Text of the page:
How public is public involvement in the national plan for the NHS? Patient watchdogs are not impressed. The experience of Donna Covey, director of the Association of Community Health Councils for England and Wales, sheds some light on her organisation's input into the plan.
ACHCEW was assured that its views, as representative of the public interest in the health service, 'would be particularly helpful' in discussing the project's first phase. The NHS Executive set a deadline of 12 June.
With three days to go, Ms Covey logged on to the national plan's website to e-mail the substantial submission put together after much hard work by CHCs and ACHCEW. The message she received, dated 9 June, read: 'The online consultation for input into the national plan has now ended.
However, we are still interested to hear your views.'
Ms Covey told the story at ACHCEW's annual conference in Harrogate last week to delegates already disappointed to learn that junior health minister Gisela Stuart had cancelled her speech because of 'Whitehall commitments'. Although ACHCEW and individual CHCs have been involved with interviews and meetings at various stages in the national plan's development , Ms Covey said they alone did 'not constitute public involvement'.
Cynical observers might suggest the plan could target CHCs as ripe for reform; successive governments have revamped the rest of the NHS many times, but the councils are mostly unchanged since 1974.
Ms Covey wants CHCs to be at the heart of regulating the health professions. A major motion called on the government to introduce an effective system of measuring doctor performance, to end self-regulation by doctors and to introduce a system of independent public scrutiny on the outcome of their work.
Proposed by David Owen, chief officer of Tameside and Glossop CHC, in whose area mass murderer Dr Harold Shipman practised, the motion also called for GPs' independent contractor status to be replaced by a salaried system within the NHS.
Mr Owen said: 'Rebuilding public trust in doctors must emphasise that patients have the right to be critical.
The message that goes out from government about the NHS should be, 'It is right to tell'.'
While the motion - minus its original wording 'in light of the issues raised by the Shipman murders' - was passed, an amendment requesting that the government consider the ending of single-handed GP practices, described by one delegate as 'dinosaurs', was defeated.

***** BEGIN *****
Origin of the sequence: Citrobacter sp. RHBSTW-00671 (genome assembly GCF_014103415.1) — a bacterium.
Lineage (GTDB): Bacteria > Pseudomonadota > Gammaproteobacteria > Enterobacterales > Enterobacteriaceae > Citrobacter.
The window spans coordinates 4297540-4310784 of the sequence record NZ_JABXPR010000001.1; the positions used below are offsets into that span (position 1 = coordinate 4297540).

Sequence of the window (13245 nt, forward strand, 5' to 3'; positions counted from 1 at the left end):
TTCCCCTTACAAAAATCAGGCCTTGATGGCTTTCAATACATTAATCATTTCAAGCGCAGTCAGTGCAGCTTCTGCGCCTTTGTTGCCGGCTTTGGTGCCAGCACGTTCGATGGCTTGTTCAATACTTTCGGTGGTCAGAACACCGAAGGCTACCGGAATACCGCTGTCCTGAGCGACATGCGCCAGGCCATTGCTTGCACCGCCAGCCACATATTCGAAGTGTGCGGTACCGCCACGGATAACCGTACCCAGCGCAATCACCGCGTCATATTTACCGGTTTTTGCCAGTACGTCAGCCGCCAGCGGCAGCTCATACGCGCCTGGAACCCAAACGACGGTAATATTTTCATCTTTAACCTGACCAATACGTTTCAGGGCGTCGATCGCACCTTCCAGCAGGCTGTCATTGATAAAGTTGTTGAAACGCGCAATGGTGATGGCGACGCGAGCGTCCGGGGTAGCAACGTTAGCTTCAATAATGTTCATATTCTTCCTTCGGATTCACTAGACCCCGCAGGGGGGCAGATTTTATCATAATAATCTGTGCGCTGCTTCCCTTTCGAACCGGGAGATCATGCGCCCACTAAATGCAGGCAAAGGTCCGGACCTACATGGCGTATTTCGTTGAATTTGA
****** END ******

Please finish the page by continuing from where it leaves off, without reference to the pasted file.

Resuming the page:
Discussion centred on their value in rural communities in particular and to patients who prefer the security of one doctor's long-term knowledge of their health. The debate also dwelt on the difficulty of ending independent contractor status at a stroke, rather than the more practical 'phasing in' of new, young salaried doctors.
CHCs are keen to muscle in on primary care groups, and part of their submission to the national plan suggested that CHCs be given statutory responsibility for carrying out the public function on behalf of PCGs, primary care trusts and local health groups (in Wales) or at least have the right to receive reports on what public involvement work has been carried out.
The same submission highlighted the need for the private sector, whose role in reducing waiting lists is under discussion, to be open to the same scrutiny as the public sector.
And of course that should include access to information for CHCs. What else would ACHCEW say?
Brave hearts: suing the NHS The health service complaints system deters all but the bravest souls, according to ACHCEW director Donna Covey. Now the threat of legal action from health professionals is creating yet another barrier to smooth passage through the minefield.
A survey of CHCs found that almost one in five had faced the threat of a defamation case, the majority involving GPs, opticians and dentists.
The ACHCEW report Fair Comment: how the threat of defamation undermines the NHS complaints system includes details of the cases of one GP who contacted a patient at home and threatened to sue her because she had made a complaint, and another who sent a letter threatening legal action so intimidating that the complaint was withdrawn.
It also includes the cases of a CHC chief officer who, when asked by a local newspaper to comment on a complaint that an out-of-hours GP service had failed to visit a sick child, responded that, if true, it was a cause for great concern. When the GP co-operative complained to the NHS Executive regional office and signalled its intention to sue the CHC for defamation, the CHC wrote to the newspaper explaining its position and apologising to the doctors.
Still not satisfied, the co-operative demanded a full-page advertisement and apology.
The CHC refused and the matter was taken no further.
'Such threats are extremely worrying as complainants will usually have no recourse to legal support, ' says Ms Covey.